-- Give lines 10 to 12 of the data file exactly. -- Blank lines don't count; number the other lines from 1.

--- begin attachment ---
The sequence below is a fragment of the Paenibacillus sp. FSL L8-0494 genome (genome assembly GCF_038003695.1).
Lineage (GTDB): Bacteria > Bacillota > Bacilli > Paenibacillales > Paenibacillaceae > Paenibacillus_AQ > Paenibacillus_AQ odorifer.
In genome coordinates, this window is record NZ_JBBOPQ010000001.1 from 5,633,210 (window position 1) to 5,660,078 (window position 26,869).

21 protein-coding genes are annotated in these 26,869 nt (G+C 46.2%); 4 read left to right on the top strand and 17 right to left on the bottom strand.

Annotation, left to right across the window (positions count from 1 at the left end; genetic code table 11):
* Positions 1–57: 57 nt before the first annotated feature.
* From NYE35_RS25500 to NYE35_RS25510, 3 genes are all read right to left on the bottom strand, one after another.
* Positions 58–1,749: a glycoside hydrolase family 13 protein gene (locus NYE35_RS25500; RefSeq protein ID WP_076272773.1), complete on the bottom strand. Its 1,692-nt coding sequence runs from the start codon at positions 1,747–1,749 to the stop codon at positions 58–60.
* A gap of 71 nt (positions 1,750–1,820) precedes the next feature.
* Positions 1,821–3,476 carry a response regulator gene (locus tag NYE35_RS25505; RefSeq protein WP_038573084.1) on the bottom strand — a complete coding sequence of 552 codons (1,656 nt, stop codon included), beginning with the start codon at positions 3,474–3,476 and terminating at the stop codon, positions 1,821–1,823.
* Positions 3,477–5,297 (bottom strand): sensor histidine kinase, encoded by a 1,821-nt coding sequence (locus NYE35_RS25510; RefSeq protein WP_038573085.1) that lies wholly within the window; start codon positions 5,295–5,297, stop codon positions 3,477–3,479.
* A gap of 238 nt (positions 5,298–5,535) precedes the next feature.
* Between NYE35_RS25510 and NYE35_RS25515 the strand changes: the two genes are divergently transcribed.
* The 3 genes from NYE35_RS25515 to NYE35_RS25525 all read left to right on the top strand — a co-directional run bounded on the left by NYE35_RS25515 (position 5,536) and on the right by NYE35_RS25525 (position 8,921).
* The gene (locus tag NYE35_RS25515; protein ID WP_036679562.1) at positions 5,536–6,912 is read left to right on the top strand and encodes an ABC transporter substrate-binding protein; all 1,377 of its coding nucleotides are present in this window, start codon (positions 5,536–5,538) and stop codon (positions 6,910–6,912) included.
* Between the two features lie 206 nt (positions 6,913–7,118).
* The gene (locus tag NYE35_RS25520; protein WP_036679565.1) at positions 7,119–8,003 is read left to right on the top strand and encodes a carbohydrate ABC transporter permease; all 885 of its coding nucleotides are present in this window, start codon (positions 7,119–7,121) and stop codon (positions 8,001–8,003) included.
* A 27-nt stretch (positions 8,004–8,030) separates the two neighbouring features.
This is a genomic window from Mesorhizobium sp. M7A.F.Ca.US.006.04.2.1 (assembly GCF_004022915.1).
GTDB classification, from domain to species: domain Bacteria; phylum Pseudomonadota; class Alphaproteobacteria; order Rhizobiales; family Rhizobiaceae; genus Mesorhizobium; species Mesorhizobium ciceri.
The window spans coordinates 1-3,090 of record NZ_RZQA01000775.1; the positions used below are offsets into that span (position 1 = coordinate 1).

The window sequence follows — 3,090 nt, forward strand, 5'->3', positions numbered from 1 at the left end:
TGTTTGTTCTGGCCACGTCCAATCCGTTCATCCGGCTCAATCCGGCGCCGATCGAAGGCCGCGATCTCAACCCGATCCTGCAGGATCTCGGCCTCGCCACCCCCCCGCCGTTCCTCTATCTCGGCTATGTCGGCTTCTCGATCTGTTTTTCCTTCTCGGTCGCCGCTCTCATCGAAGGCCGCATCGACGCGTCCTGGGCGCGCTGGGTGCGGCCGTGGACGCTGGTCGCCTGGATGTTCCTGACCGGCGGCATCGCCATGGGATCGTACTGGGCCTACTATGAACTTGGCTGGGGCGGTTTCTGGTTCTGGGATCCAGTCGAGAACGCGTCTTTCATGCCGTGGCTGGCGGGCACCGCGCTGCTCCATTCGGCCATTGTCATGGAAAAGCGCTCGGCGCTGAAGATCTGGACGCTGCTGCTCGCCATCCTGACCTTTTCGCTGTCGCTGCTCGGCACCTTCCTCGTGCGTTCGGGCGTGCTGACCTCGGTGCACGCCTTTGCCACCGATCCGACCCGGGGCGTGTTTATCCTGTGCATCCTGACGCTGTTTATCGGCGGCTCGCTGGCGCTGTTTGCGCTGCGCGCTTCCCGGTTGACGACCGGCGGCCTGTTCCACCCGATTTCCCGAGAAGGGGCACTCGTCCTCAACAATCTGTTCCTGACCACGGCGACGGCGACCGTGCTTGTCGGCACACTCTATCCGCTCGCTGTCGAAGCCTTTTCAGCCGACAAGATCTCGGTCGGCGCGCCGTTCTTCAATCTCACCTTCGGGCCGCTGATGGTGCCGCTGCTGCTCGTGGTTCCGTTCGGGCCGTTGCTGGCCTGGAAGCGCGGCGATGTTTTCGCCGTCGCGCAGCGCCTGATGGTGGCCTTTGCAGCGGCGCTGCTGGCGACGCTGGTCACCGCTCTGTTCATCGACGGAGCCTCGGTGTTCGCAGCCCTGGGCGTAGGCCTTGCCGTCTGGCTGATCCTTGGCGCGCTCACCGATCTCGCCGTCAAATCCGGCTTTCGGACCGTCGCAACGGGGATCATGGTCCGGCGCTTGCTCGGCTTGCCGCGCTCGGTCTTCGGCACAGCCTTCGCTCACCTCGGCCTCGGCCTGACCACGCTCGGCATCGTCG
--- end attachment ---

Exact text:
* Positions 1,821–3,476 carry a response regulator gene (locus tag NYE35_RS25505; RefSeq protein WP_038573084.1) on the bottom strand — a complete coding sequence of 552 codons (1,656 nt, stop codon included), beginning with the start codon at positions 3,474–3,476 and terminating at the stop codon, positions 1,821–1,823.
* Positions 3,477–5,297 (bottom strand): sensor histidine kinase, encoded by a 1,821-nt coding sequence (locus NYE35_RS25510; RefSeq protein WP_038573085.1) that lies wholly within the window; start codon positions 5,295–5,297, stop codon positions 3,477–3,479.
* A gap of 238 nt (positions 5,298–5,535) precedes the next feature.